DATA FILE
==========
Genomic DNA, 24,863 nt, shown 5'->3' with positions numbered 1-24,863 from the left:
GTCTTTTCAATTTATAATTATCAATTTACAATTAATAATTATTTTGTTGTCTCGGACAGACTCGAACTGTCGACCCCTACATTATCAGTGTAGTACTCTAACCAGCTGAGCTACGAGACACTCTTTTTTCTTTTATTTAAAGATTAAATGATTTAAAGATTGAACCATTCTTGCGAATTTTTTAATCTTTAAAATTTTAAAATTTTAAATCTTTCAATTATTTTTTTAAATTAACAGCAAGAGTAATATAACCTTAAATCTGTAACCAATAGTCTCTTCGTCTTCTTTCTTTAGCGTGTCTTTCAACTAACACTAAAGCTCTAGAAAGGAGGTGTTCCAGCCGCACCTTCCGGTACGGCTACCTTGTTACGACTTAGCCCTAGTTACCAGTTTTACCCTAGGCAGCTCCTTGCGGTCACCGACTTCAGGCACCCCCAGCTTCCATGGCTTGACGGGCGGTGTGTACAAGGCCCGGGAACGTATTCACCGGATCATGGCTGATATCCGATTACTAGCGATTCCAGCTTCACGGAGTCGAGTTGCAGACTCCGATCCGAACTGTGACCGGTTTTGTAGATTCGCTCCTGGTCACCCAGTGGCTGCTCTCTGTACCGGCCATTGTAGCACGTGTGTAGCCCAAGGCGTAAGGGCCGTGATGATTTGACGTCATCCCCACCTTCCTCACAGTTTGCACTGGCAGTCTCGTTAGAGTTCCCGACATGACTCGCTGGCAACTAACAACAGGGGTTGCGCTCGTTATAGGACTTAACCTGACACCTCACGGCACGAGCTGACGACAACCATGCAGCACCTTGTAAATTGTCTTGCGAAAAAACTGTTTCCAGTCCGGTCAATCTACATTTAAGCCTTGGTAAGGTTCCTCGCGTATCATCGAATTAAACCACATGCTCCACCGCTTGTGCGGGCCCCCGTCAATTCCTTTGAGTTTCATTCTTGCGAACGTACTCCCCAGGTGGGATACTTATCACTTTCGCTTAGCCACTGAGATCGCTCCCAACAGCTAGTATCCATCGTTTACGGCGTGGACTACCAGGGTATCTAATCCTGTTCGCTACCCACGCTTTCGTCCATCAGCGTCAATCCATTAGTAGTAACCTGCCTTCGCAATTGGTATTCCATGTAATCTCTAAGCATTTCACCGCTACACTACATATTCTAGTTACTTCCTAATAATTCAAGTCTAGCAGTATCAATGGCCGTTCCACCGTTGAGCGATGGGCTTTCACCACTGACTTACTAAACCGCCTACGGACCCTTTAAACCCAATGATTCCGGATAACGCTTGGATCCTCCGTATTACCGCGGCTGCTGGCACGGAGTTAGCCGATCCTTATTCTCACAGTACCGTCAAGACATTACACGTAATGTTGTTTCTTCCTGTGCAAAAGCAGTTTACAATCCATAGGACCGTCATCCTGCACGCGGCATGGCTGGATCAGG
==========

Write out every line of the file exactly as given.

Genomic DNA, 24,863 nt, shown 5'->3' with positions numbered 1-24,863 from the left:
GTCTTTTCAATTTATAATTATCAATTTACAATTAATAATTATTTTGTTGTCTCGGACAGACTCGAACTGTCGACCCCTACATTATCAGTGTAGTACTCTAACCAGCTGAGCTACGAGACACTCTTTTTTCTTTTATTTAAAGATTAAATGATTTAAAGATTGAACCATTCTTGCGAATTTTTTAATCTTTAAAATTTTAAAATTTTAAATCTTTCAATTATTTTTTTAAATTAACAGCAAGAGTAATATAACCTTAAATCTGTAACCAATAGTCTCTTCGTCTTCTTTCTTTAGCGTGTCTTTCAACTAACACTAAAGCTCTAGAAAGGAGGTGTTCCAGCCGCACCTTCCGGTACGGCTACCTTGTTACGACTTAGCCCTAGTTACCAGTTTTACCCTAGGCAGCTCCTTGCGGTCACCGACTTCAGGCACCCCCAGCTTCCATGGCTTGACGGGCGGTGTGTACAAGGCCCGGGAACGTATTCACCGGATCATGGCTGATATCCGATTACTAGCGATTCCAGCTTCACGGAGTCGAGTTGCAGACTCCGATCCGAACTGTGACCGGTTTTGTAGATTCGCTCCTGGTCACCCAGTGGCTGCTCTCTGTACCGGCCATTGTAGCACGTGTGTAGCCCAAGGCGTAAGGGCCGTGATGATTTGACGTCATCCCCACCTTCCTCACAGTTTGCACTGGCAGTCTCGTTAGAGTTCCCGACATGACTCGCTGGCAACTAACAACAGGGGTTGCGCTCGTTATAGGACTTAACCTGACACCTCACGGCACGAGCTGACGACAACCATGCAGCACCTTGTAAATTGTCTTGCGAAAAAACTGTTTCCAGTCCGGTCAATCTACATTTAAGCCTTGGTAAGGTTCCTCGCGTATCATCGAATTAAACCACATGCTCCACCGCTTGTGCGGGCCCCCGTCAATTCCTTTGAGTTTCATTCTTGCGAACGTACTCCCCAGGTGGGATACTTATCACTTTCGCTTAGCCACTGAGATCGCTCCCAACAGCTAGTATCCATCGTTTACGGCGTGGACTACCAGGGTATCTAATCCTGTTCGCTACCCACGCTTTCGTCCATCAGCGTCAATCCATTAGTAGTAACCTGCCTTCGCAATTGGTATTCCATGTAATCTCTAAGCATTTCACCGCTACACTACATATTCTAGTTACTTCCTAATAATTCAAGTCTAGCAGTATCAATGGCCGTTCCACCGTTGAGCGATGGGCTTTCACCACTGACTTACTAAACCGCCTACGGACCCTTTAAACCCAATGATTCCGGATAACGCTTGGATCCTCCGTATTACCGCGGCTGCTGGCACGGAGTTAGCCGATCCTTATTCTCACAGTACCGTCAAGACATTACACGTAATGTTGTTTCTTCCTGTGCAAAAGCAGTTTACAATCCATAGGACCGTCATCCTGCACGCGGCATGGCTGGATCAGG